She was director James Whale’s Bride of Frankenstein (1935), of course, and she would have been 109 today if she were still alive. Elsa Lanchester, born on this day in 1902 and died in 1986. That hair and that wide-eyed horror at her condition is so memorable, as much to me as the original Frankenstein (1931)’s distress. She was created solely to be The Monster’s partner, his friend and bride; yet when she looks on him and realizes her fate, she cannot stop screaming.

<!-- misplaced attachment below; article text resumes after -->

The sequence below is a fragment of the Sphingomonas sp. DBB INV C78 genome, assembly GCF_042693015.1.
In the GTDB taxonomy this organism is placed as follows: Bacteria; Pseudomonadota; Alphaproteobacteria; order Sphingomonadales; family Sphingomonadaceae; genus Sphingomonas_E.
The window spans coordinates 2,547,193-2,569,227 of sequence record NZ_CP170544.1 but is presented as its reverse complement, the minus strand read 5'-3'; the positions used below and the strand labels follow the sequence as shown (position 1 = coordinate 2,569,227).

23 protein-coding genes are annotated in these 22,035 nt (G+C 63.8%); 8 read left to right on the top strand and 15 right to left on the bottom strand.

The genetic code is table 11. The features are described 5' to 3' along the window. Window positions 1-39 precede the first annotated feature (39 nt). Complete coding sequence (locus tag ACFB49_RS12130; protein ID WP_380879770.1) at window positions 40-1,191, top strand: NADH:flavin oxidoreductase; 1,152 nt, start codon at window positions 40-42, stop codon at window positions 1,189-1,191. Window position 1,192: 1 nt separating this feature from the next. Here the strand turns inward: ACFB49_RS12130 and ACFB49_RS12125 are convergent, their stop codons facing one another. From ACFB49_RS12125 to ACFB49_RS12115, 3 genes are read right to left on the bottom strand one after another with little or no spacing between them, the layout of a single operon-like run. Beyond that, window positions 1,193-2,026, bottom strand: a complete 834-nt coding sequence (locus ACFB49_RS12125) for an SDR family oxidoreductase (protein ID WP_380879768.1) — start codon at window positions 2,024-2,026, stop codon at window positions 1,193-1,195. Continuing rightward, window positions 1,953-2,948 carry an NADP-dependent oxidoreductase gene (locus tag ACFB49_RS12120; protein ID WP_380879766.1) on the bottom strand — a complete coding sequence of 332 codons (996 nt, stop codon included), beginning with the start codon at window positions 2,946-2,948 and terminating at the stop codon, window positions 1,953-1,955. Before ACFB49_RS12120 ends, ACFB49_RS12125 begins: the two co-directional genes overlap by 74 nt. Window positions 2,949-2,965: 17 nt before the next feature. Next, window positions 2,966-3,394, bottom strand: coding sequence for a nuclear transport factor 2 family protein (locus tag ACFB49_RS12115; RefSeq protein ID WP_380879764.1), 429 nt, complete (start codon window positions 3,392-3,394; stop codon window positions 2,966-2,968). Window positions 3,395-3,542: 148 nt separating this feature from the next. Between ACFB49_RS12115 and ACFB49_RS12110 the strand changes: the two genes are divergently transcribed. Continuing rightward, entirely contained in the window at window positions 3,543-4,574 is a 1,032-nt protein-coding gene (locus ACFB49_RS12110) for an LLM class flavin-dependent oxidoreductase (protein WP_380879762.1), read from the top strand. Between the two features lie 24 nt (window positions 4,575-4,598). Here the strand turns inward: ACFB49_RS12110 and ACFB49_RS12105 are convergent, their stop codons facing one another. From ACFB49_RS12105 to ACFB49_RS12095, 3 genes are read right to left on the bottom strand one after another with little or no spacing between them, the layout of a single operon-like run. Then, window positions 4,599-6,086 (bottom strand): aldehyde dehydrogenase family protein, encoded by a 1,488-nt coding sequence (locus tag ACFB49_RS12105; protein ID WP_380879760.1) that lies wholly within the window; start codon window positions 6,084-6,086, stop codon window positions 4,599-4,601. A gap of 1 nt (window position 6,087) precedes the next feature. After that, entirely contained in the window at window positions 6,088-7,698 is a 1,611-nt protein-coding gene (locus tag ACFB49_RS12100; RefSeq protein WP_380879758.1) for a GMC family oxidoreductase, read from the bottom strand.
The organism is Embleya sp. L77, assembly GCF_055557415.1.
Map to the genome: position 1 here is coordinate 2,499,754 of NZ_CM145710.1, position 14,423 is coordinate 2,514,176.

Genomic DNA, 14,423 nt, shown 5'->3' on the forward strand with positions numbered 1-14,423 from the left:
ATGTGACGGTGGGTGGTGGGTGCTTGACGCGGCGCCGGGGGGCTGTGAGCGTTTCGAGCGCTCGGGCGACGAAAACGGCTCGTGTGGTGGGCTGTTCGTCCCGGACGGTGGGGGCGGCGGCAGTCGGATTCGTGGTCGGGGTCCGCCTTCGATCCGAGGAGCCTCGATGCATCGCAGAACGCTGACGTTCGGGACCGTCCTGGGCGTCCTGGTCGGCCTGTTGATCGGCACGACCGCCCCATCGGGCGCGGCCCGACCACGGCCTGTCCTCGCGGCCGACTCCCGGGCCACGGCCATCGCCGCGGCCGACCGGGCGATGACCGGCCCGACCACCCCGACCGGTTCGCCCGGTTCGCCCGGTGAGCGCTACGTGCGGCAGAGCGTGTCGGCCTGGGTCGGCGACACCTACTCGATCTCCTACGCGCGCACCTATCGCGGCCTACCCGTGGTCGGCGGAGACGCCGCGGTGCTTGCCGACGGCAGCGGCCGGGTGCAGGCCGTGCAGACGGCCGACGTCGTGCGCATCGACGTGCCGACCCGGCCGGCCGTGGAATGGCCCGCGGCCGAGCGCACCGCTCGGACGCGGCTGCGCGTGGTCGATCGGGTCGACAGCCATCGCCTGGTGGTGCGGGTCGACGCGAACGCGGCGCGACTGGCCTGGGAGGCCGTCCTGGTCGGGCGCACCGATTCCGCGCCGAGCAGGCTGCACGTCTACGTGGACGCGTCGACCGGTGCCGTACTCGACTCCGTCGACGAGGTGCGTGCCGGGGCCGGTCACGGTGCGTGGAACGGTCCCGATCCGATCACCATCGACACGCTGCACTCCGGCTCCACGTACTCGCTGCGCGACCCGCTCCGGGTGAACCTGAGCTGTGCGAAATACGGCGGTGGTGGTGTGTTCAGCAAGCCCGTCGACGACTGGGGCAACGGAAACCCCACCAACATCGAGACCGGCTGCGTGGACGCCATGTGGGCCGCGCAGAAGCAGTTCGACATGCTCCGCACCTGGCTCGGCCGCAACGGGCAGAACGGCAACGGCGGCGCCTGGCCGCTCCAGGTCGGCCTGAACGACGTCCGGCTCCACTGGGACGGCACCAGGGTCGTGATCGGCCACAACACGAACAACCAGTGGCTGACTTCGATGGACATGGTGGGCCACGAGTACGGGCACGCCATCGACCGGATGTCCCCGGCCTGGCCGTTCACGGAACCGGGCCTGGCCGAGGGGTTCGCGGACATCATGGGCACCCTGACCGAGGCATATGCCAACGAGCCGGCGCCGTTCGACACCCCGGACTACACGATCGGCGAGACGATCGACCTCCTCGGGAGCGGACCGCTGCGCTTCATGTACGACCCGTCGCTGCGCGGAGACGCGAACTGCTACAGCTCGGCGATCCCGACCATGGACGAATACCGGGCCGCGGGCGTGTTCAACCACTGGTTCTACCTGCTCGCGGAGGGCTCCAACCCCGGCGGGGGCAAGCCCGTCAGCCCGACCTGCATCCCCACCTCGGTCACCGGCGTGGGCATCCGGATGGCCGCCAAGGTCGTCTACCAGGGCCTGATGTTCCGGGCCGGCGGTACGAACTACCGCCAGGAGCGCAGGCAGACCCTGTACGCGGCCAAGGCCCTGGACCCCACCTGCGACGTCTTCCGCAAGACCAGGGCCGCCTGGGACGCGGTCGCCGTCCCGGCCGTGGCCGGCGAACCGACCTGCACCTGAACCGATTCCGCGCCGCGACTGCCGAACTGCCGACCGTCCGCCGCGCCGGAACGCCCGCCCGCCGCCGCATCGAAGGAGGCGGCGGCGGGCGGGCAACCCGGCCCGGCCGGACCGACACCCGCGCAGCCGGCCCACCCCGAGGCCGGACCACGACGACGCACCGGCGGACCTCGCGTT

I can’t ever think of these films without thinking of the film Gods and Monsters (1998), a vivid fictional account of James Whale’s later years as an aging gay man in Hollywood during the horrors of the 1950s, a man whose memories become confused with his films. One of the best gay films ever, and all the better for Ian McKellan’s magnificent performance. Yet I’ve always wondered what kind of a tale might be told not by the god or the monster, but the Bride whose creation — like Eve’s — so much presumed women’s compliance with male plans and fantasies.

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